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the not so funny ghost!!!

Wednesday, June 17, 2015

Got my vitamin d back.
Ok, here is my question for everyone.
How often do you get information from your doctor that you consider wrong, or, well, if not wrong, at least uninformed??
and do you follow the doctors advice/treatment, or do you ever decide you know better??

When I broke my foot in Jan 2013, I was first diagnosed as being vitamin d deficient.
I had no idea.
when I was diagnosed was a few months after I broke my foot, it wasnt healing. The sports injury specialist I was going to tested me and
My level was 17 ng/ml. Or 17 nanograms per millileter. I was told that I needed to get it up closer to 70.
That anything under 50 was considered low and anything under 30 was considered deficient.
So, I was put on a supplement and began eating foods high in vitamin d, getting as much sun as I could and slowly it came up and with the help of a bone growth stimulator, by fall my foot was healed.
So, here is my issue. My current level tested at 59. not too bad, was hoping it was up nearer to 80.
In the last 2 years of being tested, its fluctuated between 21 and 72.
So my doctors office told me that anything between 18 and 58 was normal.
So, if 18 was normal, why was I put on supplements?

Groups I have joined for support all say that levels in the 30s is even dangerously low.
My ortho told me that as well, he wanted me to be closer to 90.
Bone doctors who deal more with broken bones and such tend to study this a little more and treat their patients for the deficiency.
My ortho told me that the broken foot was actually a blessing in disquise.
Had I not broke my foot, the low vitamin d could eventually have lead to heart disease, diabetes, osteoporosis and many other health issues. Including alzheimers.
It has been found to affect hormone issues in women, as well as fertility problems.
So why arent doctors testing their patients as part of a regular screening??
My own doctor didnt even know there was a prescription strength vitamin d3. She had been prescribing me d2, which studies show isnt the kind of vitamin d the human body makes on its own, we need d3. She wouldnt write it for me, she said she didnt know enough about it.
I tossed the script for d2, and bought otc D3 myself.
My own theory is that, if the patient is no longer deficient in these areas, b12, d, etc, then their health begins to improve, blood pressure and diabetes and other issues begin to heal themselves, much the way that losing weight helps in these areas.
Doctors would no longer have as many patients and would not be able to justify prescribing high amounts of pain meds, bp meds, etc.
This is a personal theory of course. But one I stand by.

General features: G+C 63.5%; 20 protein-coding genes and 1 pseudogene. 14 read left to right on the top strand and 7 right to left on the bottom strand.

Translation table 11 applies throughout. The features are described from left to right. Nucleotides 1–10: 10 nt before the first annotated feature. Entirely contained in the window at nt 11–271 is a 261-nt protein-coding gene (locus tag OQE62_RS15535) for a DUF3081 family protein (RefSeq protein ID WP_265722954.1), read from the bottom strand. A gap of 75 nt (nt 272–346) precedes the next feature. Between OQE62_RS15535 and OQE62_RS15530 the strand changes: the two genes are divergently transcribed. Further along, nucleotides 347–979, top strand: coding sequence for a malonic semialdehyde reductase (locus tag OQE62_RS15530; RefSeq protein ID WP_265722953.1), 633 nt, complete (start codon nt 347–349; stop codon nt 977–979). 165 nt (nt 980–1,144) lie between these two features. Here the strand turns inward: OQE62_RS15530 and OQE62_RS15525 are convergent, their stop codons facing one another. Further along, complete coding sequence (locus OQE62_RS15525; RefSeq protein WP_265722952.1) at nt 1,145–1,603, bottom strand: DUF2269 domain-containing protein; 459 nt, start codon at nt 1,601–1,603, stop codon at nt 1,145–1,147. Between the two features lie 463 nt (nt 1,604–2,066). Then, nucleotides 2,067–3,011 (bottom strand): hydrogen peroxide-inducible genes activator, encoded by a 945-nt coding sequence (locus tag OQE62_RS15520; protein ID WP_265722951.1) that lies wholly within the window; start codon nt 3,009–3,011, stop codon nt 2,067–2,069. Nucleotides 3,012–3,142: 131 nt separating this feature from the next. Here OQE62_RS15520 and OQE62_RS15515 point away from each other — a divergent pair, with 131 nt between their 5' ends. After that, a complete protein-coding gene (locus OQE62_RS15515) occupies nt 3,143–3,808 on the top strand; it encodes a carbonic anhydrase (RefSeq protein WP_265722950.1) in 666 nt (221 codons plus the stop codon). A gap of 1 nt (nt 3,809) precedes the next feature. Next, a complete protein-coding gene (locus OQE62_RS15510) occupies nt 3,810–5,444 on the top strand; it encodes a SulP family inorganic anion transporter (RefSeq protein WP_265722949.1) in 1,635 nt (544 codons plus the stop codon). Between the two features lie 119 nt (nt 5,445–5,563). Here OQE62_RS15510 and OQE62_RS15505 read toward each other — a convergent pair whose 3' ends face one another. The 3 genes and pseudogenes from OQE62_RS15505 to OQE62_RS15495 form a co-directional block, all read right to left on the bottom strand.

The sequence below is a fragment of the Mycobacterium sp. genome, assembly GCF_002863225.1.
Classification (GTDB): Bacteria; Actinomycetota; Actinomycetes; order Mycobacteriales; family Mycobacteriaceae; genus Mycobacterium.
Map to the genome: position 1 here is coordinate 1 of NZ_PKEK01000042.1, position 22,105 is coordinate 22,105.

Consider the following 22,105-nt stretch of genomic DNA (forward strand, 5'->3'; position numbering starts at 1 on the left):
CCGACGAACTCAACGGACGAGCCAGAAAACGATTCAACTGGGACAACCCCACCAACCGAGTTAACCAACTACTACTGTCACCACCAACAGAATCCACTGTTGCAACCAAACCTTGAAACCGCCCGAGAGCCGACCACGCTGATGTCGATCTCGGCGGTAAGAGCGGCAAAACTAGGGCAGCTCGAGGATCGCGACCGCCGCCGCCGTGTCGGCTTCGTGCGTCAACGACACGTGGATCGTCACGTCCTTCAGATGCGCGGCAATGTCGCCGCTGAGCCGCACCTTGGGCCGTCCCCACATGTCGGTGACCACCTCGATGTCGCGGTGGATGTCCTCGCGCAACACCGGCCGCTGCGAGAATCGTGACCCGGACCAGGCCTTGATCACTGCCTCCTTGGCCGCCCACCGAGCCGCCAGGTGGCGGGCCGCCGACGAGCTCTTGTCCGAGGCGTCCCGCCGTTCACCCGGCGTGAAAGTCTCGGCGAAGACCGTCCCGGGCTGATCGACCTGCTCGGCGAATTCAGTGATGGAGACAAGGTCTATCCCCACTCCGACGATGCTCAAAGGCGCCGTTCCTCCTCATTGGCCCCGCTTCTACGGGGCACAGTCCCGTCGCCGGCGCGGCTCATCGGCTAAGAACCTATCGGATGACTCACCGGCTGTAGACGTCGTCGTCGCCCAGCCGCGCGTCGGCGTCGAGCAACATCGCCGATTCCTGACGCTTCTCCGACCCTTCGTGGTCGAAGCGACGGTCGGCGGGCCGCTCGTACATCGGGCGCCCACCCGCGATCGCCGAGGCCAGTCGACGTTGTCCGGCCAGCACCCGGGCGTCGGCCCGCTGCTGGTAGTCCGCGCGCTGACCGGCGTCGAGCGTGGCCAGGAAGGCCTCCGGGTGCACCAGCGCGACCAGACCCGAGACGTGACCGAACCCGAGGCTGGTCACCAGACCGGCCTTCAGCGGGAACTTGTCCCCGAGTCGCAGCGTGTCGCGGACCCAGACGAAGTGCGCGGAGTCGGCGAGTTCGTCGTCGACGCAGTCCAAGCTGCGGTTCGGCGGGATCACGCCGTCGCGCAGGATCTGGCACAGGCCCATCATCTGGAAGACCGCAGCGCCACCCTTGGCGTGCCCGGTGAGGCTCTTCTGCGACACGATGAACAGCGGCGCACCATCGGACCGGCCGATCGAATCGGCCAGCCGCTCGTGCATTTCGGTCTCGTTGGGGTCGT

Ask your doc to throw in an 25 hydroxy vitamin d test, next time they do screenings.
Ok, I am no doctor but this is my advice.
and if they tell you its normal, dont accept that, ask for the number.
Just as my doctor told me my blood work was "normal" I insisted on the numbers and a copy of the actual paper from the lab.

I got on the scale this morning, against my better judgement, but I found that same number from weeks ago, when I bragged that I had lost 4 pounds.

For now, I am treating this as a loss and I am eating healthy and I am working out and I am not going to totally freak out if that weight comes back, it could be bathroom ghost playing tricks on me.
Or......maybe my vitamin d level rose and added weight lol lol
humor, gotta get thru the day somehow.

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Member Comments About This Blog Post
    With all my son's ups and downs, I feel confident in saying that if you don't like/don't have confidence in a doc, switch. That was one of the really good decisions I made regarding my son.
    1956 days ago
    I understand doctors ordering tests when you're a new patient or have a new problem and as maintenance once or twice a year to see if anything has changed. But I agree with Valerie, doctors don't have time to explain everything to their patients, even when they can charge for an extended visit, because they are allotted a certain time limit (I think it's 15 minutest at the most) per patient no matter what they are being seen for. I've recently changed doctors because of the same kind of issue. Good luck and I'm glad your foot has healed.

    1956 days ago
    I was a medical technologist (medical laboratory specialist) so I know something about blood tests. Whereas 18-58 may be the "normal range" for your age and gender - it is not "optimal". In order to heal your foot, your Vit D should be higher like your ortho doctor recommended (closer to 90). You are very smart to ask for a copy of your lab results. Doctors just don't have the time to spend with every patient and explain everything like they should. So happy your foot has healed !
    1956 days ago
    I have been having some of the same issues with my doctor and my thyroid medicine. When I feel well he drops it, although another doctor has told me that was a bad idea, and all of my symptoms flare up again. I am looking into changing doctors because I am tired of the health roller coaster. If I were you I would follow the advice of the specialist. Best of luck emoticon
    1957 days ago
  • GORDON66
    Dealing with doctors can often be frustrating, but it comes down to a matter of trust. As for tests, that might have something to do with insurance. If the doctor is ordering lots of tests, it could be defensive medicine too. It would appear that your doctors take your best interests to heart.

    Enjoy your walk!!


    1957 days ago
    I find doctors only give out pills to solve problems, actually treating the problem, would be alot more time consuming and cut into their profits. emoticon
    1957 days ago
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